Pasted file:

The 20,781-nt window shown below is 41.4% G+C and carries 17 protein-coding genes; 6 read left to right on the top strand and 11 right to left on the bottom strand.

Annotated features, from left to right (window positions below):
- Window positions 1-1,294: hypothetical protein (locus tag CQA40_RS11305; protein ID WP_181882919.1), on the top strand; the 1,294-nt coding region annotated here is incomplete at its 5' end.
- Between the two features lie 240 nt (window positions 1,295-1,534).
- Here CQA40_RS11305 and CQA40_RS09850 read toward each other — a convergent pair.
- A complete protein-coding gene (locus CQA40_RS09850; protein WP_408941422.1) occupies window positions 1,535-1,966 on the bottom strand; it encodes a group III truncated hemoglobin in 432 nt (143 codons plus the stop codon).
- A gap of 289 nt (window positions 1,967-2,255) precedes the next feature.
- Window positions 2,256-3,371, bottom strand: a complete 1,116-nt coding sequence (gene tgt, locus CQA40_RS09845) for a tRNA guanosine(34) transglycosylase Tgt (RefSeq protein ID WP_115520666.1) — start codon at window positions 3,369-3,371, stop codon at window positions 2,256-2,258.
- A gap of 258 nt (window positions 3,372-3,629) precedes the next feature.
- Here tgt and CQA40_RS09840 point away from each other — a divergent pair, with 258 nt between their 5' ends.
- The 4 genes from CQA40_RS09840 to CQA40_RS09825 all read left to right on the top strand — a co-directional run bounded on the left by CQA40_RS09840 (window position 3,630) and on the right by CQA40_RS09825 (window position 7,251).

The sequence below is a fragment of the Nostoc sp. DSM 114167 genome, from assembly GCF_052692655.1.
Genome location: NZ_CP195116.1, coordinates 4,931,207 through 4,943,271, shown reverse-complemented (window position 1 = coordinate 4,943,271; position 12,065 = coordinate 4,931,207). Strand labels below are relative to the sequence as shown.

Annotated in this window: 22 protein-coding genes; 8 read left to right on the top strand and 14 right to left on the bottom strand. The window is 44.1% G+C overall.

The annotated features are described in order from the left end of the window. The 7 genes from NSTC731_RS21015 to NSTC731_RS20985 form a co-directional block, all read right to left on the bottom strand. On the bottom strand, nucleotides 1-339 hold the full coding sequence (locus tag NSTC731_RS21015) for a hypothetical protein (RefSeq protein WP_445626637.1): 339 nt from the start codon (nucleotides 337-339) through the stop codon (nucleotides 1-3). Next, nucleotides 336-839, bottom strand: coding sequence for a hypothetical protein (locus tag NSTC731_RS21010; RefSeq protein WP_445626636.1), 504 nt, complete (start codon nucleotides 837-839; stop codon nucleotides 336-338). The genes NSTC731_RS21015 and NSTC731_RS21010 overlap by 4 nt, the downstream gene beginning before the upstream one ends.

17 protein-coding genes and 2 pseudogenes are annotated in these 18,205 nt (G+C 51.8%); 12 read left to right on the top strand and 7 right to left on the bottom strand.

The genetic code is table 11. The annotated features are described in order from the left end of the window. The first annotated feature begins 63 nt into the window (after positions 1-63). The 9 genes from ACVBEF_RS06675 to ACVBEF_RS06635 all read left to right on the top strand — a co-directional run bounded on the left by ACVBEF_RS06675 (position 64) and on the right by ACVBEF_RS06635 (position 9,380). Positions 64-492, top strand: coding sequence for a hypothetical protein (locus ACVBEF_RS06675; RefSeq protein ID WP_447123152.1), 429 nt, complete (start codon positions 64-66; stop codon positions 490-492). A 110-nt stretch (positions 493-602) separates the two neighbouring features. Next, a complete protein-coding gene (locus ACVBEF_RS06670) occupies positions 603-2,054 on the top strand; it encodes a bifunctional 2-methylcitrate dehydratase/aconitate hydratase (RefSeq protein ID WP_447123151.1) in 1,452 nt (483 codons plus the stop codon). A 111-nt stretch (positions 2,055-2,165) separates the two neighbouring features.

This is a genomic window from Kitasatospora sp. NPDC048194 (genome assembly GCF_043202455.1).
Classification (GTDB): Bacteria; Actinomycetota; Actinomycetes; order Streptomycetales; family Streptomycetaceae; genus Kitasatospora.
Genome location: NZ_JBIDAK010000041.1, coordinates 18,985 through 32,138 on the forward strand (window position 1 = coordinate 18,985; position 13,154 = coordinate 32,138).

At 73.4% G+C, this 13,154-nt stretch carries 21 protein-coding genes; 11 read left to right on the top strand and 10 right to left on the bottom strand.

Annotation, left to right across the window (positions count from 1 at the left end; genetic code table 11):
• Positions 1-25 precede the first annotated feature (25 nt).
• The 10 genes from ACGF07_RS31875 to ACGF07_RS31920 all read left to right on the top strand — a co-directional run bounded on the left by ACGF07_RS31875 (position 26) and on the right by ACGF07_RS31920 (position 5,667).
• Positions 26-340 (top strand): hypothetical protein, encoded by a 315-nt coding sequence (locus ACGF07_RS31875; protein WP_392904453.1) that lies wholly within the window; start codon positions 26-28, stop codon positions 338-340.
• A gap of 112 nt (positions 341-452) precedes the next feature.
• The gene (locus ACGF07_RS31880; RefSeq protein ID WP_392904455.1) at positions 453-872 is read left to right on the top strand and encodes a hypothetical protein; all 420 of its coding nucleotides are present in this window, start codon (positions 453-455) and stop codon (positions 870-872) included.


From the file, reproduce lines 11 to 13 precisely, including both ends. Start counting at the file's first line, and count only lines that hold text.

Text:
- The 4 genes from CQA40_RS09840 to CQA40_RS09825 all read left to right on the top strand — a co-directional run bounded on the left by CQA40_RS09840 (window position 3,630) and on the right by CQA40_RS09825 (window position 7,251).

The sequence below is a fragment of the Nostoc sp. DSM 114167 genome, from assembly GCF_052692655.1.
Genome location: NZ_CP195116.1, coordinates 4,931,207 through 4,943,271, shown reverse-complemented (window position 1 = coordinate 4,943,271; position 12,065 = coordinate 4,931,207). Strand labels below are relative to the sequence as shown.